Lots! Too much to cover in one question, but my top three tips are to make sure that you have separate consent tick boxes for:

    • Permission to complete the treatment
    • Permission to send marketing communication 
    • Permission to use before and after photos on your marketing materials 

    Other things to be aware of are making sure you lock your computer if you work in an area that clients can access and making sure you do not leave any paperwork lying around. 

    Also, look out for phishing emails (scam emails where the sender pretends to be genuine) and voice phishing attempts. There has been an increase in attempts made to access health information via cyber attacks. For a full overview, clinics should introduce data protection training to their staff and have them complete it at least once a year. 

    At Pabau we advocate for practices being paper-free – is this essential to keeping client data safe?

    It’s not essential but it certainly helps. Any paperwork you do use should be securely stored and destroyed using a cross-cut shredder as soon as it is no longer needed. 

    data protection and privacy compliance in clinics

    3. Check you're requesting consent from clients (in the right way)

    Clinics will want to use client data for marketing purposes. When should they request consent to send them marketing content?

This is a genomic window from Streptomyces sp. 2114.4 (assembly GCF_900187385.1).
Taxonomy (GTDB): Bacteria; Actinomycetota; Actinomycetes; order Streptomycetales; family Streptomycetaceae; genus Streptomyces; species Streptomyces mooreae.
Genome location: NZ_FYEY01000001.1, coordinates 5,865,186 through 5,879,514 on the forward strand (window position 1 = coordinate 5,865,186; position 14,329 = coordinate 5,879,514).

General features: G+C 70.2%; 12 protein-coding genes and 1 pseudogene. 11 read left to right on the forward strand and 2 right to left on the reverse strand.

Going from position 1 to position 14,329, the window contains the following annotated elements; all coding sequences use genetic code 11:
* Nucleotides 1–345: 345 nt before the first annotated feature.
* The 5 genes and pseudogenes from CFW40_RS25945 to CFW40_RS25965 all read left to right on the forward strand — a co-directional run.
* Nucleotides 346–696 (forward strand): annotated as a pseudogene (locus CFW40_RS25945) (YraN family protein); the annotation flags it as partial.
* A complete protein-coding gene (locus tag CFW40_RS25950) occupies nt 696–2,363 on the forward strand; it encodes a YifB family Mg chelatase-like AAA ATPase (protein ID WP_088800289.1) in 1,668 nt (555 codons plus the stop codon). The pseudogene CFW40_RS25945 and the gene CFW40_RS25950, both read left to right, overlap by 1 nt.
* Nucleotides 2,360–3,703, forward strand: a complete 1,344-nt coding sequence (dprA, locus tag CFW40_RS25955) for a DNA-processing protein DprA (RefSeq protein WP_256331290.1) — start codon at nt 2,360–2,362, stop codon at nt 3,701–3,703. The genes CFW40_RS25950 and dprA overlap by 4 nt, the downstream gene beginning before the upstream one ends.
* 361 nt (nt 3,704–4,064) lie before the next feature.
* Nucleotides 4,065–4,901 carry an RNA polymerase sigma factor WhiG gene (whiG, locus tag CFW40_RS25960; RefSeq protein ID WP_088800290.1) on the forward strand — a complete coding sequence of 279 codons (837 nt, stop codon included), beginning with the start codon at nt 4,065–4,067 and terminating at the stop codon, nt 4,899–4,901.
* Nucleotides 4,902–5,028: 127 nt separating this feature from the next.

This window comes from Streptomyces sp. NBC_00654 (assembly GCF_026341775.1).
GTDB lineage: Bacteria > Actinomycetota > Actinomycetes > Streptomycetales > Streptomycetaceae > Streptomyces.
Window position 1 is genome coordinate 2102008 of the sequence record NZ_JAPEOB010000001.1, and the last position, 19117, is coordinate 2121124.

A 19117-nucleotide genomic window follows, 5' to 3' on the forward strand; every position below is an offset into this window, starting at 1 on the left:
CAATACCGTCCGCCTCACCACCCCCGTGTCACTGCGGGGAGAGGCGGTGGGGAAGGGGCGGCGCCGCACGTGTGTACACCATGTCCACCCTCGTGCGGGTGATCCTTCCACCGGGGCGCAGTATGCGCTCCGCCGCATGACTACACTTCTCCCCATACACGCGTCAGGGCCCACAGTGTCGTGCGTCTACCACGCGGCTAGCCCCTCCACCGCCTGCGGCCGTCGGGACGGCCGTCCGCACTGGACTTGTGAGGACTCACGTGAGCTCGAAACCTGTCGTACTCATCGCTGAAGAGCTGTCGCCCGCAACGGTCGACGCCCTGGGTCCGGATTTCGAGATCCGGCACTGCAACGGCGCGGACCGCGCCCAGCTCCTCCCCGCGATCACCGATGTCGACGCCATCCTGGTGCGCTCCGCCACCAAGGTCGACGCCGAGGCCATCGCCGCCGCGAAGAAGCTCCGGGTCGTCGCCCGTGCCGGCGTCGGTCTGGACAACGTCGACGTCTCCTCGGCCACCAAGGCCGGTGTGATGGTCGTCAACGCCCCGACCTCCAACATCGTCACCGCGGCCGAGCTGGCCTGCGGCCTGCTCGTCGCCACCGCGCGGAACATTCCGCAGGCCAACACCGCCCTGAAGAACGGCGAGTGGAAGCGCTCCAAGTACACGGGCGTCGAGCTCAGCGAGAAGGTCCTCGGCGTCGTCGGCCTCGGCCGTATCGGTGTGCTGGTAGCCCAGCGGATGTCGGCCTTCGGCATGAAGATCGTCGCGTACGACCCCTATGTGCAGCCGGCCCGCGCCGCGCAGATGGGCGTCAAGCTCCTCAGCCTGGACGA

At the point of collecting personal data is a good time to ask for consent. 

    The best way to do this is to use tick boxes that are not pre-ticked. You should also have a separate tick box for email, SMS, and WhatsApp. 

    There are some limited opportunities for clinics to use pre-ticked boxes but this should only be done on the advice of a data protection professional. 

    What mistakes do people make in terms of consent? 

    Bundling your consents is a common mistake. 

    You should have one tick box for the treatment and another tick box for marketing. Also, sending marketing content in an appointment reminder or sending an email suggesting treatment is now due when no marketing consent exists.